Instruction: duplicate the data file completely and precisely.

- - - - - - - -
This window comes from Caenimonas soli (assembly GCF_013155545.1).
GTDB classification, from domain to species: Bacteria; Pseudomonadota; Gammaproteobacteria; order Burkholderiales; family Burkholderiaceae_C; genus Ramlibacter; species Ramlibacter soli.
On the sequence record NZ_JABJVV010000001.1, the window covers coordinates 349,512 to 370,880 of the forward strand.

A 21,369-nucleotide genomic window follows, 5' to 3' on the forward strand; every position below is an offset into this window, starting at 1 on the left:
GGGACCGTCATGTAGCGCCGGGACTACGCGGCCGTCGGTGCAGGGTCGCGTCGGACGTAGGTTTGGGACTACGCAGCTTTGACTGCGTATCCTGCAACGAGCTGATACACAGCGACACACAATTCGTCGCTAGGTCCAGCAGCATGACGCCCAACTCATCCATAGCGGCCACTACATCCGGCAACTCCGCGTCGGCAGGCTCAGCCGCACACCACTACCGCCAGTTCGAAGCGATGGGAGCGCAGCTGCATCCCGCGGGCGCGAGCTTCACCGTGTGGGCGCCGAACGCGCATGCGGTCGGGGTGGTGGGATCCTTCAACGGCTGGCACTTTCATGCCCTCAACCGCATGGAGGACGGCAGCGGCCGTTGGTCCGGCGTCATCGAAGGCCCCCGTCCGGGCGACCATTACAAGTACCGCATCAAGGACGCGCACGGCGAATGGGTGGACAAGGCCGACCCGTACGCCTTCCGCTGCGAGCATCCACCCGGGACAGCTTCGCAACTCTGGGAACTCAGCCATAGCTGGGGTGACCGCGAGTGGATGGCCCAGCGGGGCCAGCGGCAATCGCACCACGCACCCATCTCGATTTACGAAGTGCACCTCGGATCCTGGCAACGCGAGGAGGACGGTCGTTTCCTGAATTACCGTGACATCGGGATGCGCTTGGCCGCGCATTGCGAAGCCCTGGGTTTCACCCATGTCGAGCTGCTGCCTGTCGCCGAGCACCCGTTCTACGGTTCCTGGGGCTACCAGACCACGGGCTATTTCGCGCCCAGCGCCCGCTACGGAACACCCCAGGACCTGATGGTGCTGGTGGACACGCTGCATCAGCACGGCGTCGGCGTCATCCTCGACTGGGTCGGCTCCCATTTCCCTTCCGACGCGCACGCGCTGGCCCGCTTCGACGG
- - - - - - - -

This window comes from Caenimonas soli (assembly GCF_013155545.1).
GTDB classification, from domain to species: Bacteria; Pseudomonadota; Gammaproteobacteria; order Burkholderiales; family Burkholderiaceae_C; genus Ramlibacter; species Ramlibacter soli.
On the sequence record NZ_JABJVV010000001.1, the window covers coordinates 349,512 to 370,880 of the forward strand.

A 21,369-nucleotide genomic window follows, 5' to 3' on the forward strand; every position below is an offset into this window, starting at 1 on the left:
GGGACCGTCATGTAGCGCCGGGACTACGCGGCCGTCGGTGCAGGGTCGCGTCGGACGTAGGTTTGGGACTACGCAGCTTTGACTGCGTATCCTGCAACGAGCTGATACACAGCGACACACAATTCGTCGCTAGGTCCAGCAGCATGACGCCCAACTCATCCATAGCGGCCACTACATCCGGCAACTCCGCGTCGGCAGGCTCAGCCGCACACCACTACCGCCAGTTCGAAGCGATGGGAGCGCAGCTGCATCCCGCGGGCGCGAGCTTCACCGTGTGGGCGCCGAACGCGCATGCGGTCGGGGTGGTGGGATCCTTCAACGGCTGGCACTTTCATGCCCTCAACCGCATGGAGGACGGCAGCGGCCGTTGGTCCGGCGTCATCGAAGGCCCCCGTCCGGGCGACCATTACAAGTACCGCATCAAGGACGCGCACGGCGAATGGGTGGACAAGGCCGACCCGTACGCCTTCCGCTGCGAGCATCCACCCGGGACAGCTTCGCAACTCTGGGAACTCAGCCATAGCTGGGGTGACCGCGAGTGGATGGCCCAGCGGGGCCAGCGGCAATCGCACCACGCACCCATCTCGATTTACGAAGTGCACCTCGGATCCTGGCAACGCGAGGAGGACGGTCGTTTCCTGAATTACCGTGACATCGGGATGCGCTTGGCCGCGCATTGCGAAGCCCTGGGTTTCACCCATGTCGAGCTGCTGCCTGTCGCCGAGCACCCGTTCTACGGTTCCTGGGGCTACCAGACCACGGGCTATTTCGCGCCCAGCGCCCGCTACGGAACACCCCAGGACCTGATGGTGCTGGTGGACACGCTGCATCAGCACGGCGTCGGCGTCATCCTCGACTGGGTCGGCTCCCATTTCCCTTCCGACGCGCACGCGCTGGCCCGCTTCGACGG